Friday, July 17, 2015
The Week That Was: We End It Where It Started; With That $5 Million ABQ Settlement In The Boyd Case; WSJ Says ABQ APD Payouts Highest Per Officer Among Major USA Cities
the $5 million settlement over the killing of homeless camper James Boyd sparking the conversation. It's not just an ABQ issue, either. Wall Street Journal reporter Dan Frosch, a onetime NM journalist, writes from Denver:
Joe, Thought you’d be interested in this front page story we did on the soaring cost of paying for police misconduct, in which Albuquerque is prominently mentioned. I know it’s an issue you’ve been following. Here’s the in-depth story.
Frosch and reporter Zuscha Elinson write:
The 10 cities with the largest police departments spent $248.7 million last year on settlements and court judgments in police-misconduct cases, up 48% from 2010, according to data gathered by the Journal through public-records requests. They collectively paid out more than $1 billion over the five years for such cases, which include alleged beatings, shootings and wrongful imprisonment.
And what did the WSJ reporters find about ABQ?:
According to Ms. Schwartz’s study, which tabulated civil-rights payouts in 44 large police and sheriff departments from 2006 through 2011, Albuquerque paid out the most per officer—more than $2,000 a year. . . The city of about 550,000 has had a high number of fatal police shootings and has spent more than $25 million on civil-rights and police-misconduct settlements over the past five years, with annual payouts nearly quadrupling over that period. . . Albuquerque officials say the city has been bracing for more settlements and has had to allocate funding it could have spent on raises for employees, parks and other municipal projects. . . .“Any time you are putting more money into a risk-management fund, you are taking away money from somewhere else,” said city councilor Ken Sanchez. “Having to put more money into that fund to pay for the lawsuits has really been challenging.”
The highest payout per officer among the largest departments in the USA is in ABQ? Well, we finally made it to the top of a list.
The media here this week asked the city for a figure on the total payouts for the police shootings since 2010 and was told it was about $28 million. The city said that was not a definitive number. Also, it did not include the $5 million Boyd settlement which when paid would take the number to $33 million.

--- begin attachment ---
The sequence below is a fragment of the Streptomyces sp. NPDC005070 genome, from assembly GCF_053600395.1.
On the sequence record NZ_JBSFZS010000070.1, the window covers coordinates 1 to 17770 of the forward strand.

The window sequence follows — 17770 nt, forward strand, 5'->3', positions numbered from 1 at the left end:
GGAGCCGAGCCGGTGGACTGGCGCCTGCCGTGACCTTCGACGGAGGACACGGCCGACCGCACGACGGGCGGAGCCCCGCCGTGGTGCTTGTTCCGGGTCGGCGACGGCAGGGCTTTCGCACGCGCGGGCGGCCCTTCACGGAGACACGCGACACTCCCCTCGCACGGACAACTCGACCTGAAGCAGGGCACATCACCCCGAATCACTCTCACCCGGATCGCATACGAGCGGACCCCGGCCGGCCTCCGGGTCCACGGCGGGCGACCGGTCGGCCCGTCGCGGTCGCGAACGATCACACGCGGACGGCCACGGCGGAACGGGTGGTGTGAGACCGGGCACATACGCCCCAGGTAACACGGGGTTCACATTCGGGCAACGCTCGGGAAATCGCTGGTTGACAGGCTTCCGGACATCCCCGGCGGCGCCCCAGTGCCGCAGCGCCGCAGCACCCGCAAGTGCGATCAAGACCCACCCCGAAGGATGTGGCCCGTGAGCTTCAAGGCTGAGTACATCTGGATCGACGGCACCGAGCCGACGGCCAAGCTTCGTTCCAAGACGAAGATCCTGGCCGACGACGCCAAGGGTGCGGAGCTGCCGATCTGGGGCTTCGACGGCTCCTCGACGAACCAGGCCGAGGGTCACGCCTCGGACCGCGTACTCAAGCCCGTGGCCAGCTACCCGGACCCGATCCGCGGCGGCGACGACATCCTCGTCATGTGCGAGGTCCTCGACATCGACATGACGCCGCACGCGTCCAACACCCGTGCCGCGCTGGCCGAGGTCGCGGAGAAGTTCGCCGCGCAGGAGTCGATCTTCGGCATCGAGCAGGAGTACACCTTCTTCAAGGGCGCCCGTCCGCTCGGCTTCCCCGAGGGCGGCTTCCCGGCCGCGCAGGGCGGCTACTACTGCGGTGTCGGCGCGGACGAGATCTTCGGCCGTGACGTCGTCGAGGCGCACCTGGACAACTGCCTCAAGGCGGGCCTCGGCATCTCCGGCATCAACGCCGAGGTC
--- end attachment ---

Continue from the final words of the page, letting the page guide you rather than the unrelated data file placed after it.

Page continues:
We said this week we didn't think that the $28 million included lawsuit losses involving non-shooting cases, but the WSJ says it does. What threw us a bit was a TV news story putting the total at $44 million but that was for all lawsuits--not just for APD.
BEHIND THE BOYD SETTLEMENT
The $5 million to settle the Boyd case was not just about money and reducing what may have been awarded by a jury. It was also about the Berry Administration saving face, avoiding being questioned and held accountable for incompetence and mismanagement of APD before a judge and jury, and avoiding further damage to Chief Gordon Eden’s and Chief Administrative Officer Rob Perry’s reputations. This is the same shooting that Chief Eden characterized as “justified” with the backing of CAO Rob Perry while Berry was out of town. Berry waited a few weeks before he said the killing was a “game changer.” One month after the killing the Dept. of Justice issued its scathing report, with the Boyd shooting nothing more than a footnote in the report. There is little doubt that Chief Eden, Rob Perry and perhaps even Berry, would have been called to testify under oath, in open court, in the Boyd lawsuit to explain their remarks and their actions and explain APD’s handling of the shooting.
Yeah, kids. That's the real stuff you only get here.
Meanwhile, Eden, Perry and Berry cannot settle the case against the two officers criminally charged in the Boyd slaying. They could still be called to testify in a trial and asked to explain their actions.
Did Fox News Latino--which did a report on the issuance of driver's licenses to undocumented workers and attributed fewer of them in NM to a crackdown by the Martinez administration--forget something? The report does not mention the state's stagnant economy and how immigration--both legal and illegal--has slowed to a trickle. Well, we reported it. You decide.
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(c)NM POLITICS WITH JOE MONAHAN 2014. Not for reproduction without permission of the author